Equally intense was my search for the "agent" of unknown repute who appears in Dealey Plaza on November 22, 1963. Was he real? Was he an illusion? Was it a case of mistaken identity? Was he a fake agent? Was he a real agent? These were the questions I had to answer, or try to, to the best of my ability. As we shall see shortly, I chose the last option as being the correct choice.
As a precondition, we shall discard the problematic "identifications" of Jean Hill, as she testified to being encountered by a Secret Service agent who was most likely Dallas Times Herald reporter Jim Featherstone; equally valueless was the statement of Lee Oswald (see 24H 479), as the "agent" he pointed to a phone booth in the TSBD after the shooting was most likely WFAA newsman Pierce Allman or the more commonly identified Robert MacNeil after all. We do not need to rely on these accounts, as there are other sources. The following people stated that they encountered an "agent" in Dealey Plaza, or they gave information that definitely tends to strengthen the accounts of others on this issue.
Law enforcement officers noted the presence of an agent in the plaza: Joe Marshall Smith, who even saw credentials (7H 535), D.V. Harkness (6H 312), Constable Seymour Weitzman (7H 107), and Deputy Sheriff Roger Craig (cited in Crossfire, 330). Spectators Malcolm Summers (quoted on "Nova," November, 1988), Gordon Arnold, (Dallas Morning News, August 27, 1978), and Ronald Fischer (6H 196), all saw or corroborated other "sightings."
What does the "official" record reveal about these alleged 'sightings'? Yeah, we know...or do we? Going back to the original "official" statement, or party line, was quite an
eye opening experience: "All the Secret Service agents assigned to the motorcade stayed with the motorcade all the way to the hospital. None remained at the scene of the shooting, and none entered the School Book Depository at or immediately after the time of the shooting." (Commission Document 3, p. 44--emphasis added)
So, in actual fact, this statement, drafted by Secretary of the Treasury C. Douglas Dillon and General Counsel G. d'Andelot Belin, only accounts for the sixteen agents traveling in the motorcade--two in the lead car (Lawson and Sorrels), two in the limousine (Greer and
Kellerman), eight in the follow up (Kinney, Roberts, Hill, McIntyre, Ready, Landis, Bennett, Hickey), one in LBJ's car (Youngblood), and the three in the VP follow-up car (Johns, Taylor and Kivett)!! Discarding the notion that "Lem" Johns was the agent (he was left behind VERY briefly on the ROAD and hitched a ride in one of the camera cars as verified by the film record), and stipulating that the other WHD agents assigned to the Trade Mart, Love Field, Austin, and other places, based on the "official" record, really were there the whole time, what does that leave us with?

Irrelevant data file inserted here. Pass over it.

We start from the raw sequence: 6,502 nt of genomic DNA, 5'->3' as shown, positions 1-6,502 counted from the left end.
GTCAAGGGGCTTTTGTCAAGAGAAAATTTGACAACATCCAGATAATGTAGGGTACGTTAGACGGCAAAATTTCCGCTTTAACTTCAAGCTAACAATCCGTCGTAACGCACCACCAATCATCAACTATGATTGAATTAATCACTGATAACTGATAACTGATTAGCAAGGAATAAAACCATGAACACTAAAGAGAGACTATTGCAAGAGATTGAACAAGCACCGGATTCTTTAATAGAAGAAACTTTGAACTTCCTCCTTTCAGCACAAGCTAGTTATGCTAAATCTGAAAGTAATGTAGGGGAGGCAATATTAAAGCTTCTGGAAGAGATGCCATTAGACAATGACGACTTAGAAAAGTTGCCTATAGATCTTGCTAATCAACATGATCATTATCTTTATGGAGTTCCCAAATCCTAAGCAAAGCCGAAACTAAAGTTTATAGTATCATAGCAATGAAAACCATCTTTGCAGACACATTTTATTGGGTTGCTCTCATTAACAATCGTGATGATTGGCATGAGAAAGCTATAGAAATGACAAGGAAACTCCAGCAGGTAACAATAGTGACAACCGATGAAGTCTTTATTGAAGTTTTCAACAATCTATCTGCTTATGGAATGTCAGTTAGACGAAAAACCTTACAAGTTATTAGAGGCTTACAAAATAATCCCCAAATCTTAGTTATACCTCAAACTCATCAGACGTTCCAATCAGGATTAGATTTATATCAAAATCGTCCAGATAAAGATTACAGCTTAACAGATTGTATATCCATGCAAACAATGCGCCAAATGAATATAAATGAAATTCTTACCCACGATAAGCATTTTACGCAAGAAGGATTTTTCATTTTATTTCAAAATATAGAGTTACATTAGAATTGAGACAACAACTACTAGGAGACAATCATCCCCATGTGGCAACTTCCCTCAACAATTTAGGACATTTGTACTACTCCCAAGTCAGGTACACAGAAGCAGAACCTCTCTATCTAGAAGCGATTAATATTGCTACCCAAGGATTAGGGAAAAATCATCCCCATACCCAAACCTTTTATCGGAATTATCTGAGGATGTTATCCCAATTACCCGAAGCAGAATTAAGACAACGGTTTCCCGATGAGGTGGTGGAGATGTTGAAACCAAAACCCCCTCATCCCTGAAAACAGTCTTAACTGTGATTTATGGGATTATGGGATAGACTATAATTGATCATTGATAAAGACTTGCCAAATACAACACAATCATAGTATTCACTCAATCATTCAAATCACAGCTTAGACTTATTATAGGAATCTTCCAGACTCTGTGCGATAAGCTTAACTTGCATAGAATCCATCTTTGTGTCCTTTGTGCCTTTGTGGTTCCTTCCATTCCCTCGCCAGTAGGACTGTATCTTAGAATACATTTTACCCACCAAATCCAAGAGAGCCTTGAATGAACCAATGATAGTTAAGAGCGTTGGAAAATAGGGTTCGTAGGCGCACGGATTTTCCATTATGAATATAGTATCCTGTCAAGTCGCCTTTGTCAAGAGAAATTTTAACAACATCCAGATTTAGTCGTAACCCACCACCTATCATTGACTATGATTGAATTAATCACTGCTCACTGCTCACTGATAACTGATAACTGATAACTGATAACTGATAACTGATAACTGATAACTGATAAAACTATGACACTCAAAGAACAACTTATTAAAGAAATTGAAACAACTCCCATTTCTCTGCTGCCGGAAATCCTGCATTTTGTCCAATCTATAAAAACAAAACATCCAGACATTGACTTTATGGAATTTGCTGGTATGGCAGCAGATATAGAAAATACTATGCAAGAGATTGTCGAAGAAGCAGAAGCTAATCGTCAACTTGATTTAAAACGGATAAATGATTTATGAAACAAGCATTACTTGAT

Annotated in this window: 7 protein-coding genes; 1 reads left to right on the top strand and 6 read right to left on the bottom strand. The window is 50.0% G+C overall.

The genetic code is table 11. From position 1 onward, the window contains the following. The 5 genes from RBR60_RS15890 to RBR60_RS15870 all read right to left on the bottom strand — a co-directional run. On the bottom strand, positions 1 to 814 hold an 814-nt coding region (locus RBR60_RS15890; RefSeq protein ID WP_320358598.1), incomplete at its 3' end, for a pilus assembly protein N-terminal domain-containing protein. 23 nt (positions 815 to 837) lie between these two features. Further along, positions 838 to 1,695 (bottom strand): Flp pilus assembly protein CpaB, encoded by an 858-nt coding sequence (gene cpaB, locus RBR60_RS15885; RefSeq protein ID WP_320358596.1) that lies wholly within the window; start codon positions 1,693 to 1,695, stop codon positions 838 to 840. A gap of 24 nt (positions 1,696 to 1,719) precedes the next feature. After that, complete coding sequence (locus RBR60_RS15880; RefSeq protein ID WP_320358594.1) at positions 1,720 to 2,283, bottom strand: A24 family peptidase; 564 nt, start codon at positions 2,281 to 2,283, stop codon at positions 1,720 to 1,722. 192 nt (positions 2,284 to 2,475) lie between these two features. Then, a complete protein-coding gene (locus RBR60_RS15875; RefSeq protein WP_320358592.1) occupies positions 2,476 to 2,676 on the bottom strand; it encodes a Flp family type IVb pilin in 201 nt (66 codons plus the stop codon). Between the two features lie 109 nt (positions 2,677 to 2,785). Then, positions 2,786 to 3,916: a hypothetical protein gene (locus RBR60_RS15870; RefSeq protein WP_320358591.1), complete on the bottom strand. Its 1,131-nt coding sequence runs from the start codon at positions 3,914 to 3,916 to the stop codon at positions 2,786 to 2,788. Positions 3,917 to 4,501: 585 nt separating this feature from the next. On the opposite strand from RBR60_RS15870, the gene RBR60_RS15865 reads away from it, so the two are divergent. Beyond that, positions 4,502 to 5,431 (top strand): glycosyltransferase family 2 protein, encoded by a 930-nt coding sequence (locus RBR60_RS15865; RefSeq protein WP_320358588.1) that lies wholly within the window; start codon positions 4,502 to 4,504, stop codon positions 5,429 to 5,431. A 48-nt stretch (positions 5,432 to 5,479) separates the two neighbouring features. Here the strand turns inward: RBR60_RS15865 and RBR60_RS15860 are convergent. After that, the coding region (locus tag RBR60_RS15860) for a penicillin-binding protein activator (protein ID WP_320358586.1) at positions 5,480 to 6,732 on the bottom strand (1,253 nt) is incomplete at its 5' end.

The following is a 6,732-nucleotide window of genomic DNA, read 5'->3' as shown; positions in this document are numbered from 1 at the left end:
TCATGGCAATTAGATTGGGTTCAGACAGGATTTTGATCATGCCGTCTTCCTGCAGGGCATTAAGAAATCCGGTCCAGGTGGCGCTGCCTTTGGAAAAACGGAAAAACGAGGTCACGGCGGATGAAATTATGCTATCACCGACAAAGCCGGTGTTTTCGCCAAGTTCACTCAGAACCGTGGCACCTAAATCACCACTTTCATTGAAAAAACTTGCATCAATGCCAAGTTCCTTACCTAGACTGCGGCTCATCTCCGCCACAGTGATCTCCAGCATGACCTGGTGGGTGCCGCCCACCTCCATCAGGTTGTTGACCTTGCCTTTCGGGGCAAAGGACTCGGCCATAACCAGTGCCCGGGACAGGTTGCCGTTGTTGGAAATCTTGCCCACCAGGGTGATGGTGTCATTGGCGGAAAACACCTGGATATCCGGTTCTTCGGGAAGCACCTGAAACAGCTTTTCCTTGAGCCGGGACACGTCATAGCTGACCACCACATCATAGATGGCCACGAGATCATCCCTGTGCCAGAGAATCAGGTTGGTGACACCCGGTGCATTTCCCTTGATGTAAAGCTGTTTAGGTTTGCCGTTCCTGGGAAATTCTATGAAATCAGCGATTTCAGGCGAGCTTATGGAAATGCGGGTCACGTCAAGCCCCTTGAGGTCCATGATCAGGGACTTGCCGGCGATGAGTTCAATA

For one thing, there were, "officially"speaking, seven agents in the Dallas field office of the Secret Service: SAIC Sorrels, as noted, in the lead car; Robert Steuart and John Joe Howlett, at the Trade Mart; Roger C. Warner, and William H. Patterson, both stationed at Love Field. But, as you note, that is only five of the seven agents. And there's the rub--the Secret Service reports in Volume XVIII alone confirm what five of the seven of the Dallas agents were doing on November 22--what about the other two--Charles E. Kunkel and James F. "Mike" Howard?
There are NO reports from these two men in the volumes (quite a strange departure), and NO testimony was taken from them either (although with no testimony taken from seven of the eight SS agents in the follow up, that should not surprise us). Coincidentally, both of these agents would go on to guard the Oswald family after the assassination and subsequent death of LHO; in fact, good old Marguerite Oswald felt that these agents were involved in the actual conspiracy itself (1H 169-170)! Howard, who would go on to join the WHD onMarch 29, 1964, was interviewed in an AP story related in the "Fresno Bee" on 11/22/93, the 30th anniversary of JFK's murder. Despite the obvious need to focus on the assassination, there was no mention in that interview of where either Howard (or Kunkel..) were during the critical time of the shooting in he middle of Elm Street! Are there any candidates from the WHD who are "eligible" to have been the "real agent" In Dealey Plaza on November 22? Yes, the aforementioned Dennis R. Halterman, and for the very same reasons, another new and obscure name: Ronald M. Pontius. Pontius, in Houston on November 21, also "disappears" from the detailed, written record and, like Halterman, this omission stands out noticeably from the shift reports and other documents--if one applies Peter Dale Scott's "negative template" hypothesis: if something is not there that SHOULD be there, something's amiss. Interestingly, during my interview of Houston DNC advance man Marty Underwood, he mentioned that the one agent I should contact about these matters was none other than Pontius himself, a completely unknown name to be then (Oct., 1992), and still a pretty obscure name now. Finally, as readers of my book, The Third Alternative, know, former agent Abraham W. Bolden, Sr., expressed much suspicion about fellow former agent Harvey Henderson as being a possible candidate for the "agent" in Dealey Plaza. At that time, Henderson was "removed" from the WHD-- if you believe Bolden, because he was extremely bitter towards JFK, and this removal happened shortly before Dallas. I have been unable to confirm or deny the story conclusively, as Henderson passed away in early 1994 just as I was seeking to interview him.